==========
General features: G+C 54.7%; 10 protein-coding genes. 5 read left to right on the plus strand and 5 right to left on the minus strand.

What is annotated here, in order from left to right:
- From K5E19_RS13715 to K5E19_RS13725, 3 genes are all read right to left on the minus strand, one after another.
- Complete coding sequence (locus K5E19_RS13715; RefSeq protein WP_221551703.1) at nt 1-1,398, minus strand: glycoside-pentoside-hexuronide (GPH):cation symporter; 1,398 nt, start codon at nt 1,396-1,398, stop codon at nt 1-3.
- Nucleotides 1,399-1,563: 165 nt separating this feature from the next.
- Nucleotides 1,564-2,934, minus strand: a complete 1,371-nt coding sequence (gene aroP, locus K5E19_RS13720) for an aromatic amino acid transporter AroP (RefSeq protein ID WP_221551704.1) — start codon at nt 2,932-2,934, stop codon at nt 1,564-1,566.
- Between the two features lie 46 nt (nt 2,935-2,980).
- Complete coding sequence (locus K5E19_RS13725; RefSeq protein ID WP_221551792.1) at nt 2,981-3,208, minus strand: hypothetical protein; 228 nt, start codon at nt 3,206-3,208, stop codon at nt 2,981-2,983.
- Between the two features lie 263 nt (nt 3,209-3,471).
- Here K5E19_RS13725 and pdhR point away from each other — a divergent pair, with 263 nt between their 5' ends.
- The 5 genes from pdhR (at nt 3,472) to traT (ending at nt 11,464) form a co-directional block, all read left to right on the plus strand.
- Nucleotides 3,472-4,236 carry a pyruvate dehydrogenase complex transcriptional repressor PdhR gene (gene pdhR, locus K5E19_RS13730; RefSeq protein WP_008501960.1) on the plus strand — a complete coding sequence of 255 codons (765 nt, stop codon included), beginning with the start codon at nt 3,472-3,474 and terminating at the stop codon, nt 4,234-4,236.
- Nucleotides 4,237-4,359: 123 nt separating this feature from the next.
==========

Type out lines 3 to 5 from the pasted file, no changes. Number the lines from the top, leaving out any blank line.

- From K5E19_RS13715 to K5E19_RS13725, 3 genes are all read right to left on the minus strand, one after another.
- Complete coding sequence (locus K5E19_RS13715; RefSeq protein WP_221551703.1) at nt 1-1,398, minus strand: glycoside-pentoside-hexuronide (GPH):cation symporter; 1,398 nt, start codon at nt 1,396-1,398, stop codon at nt 1-3.
- Nucleotides 1,399-1,563: 165 nt separating this feature from the next.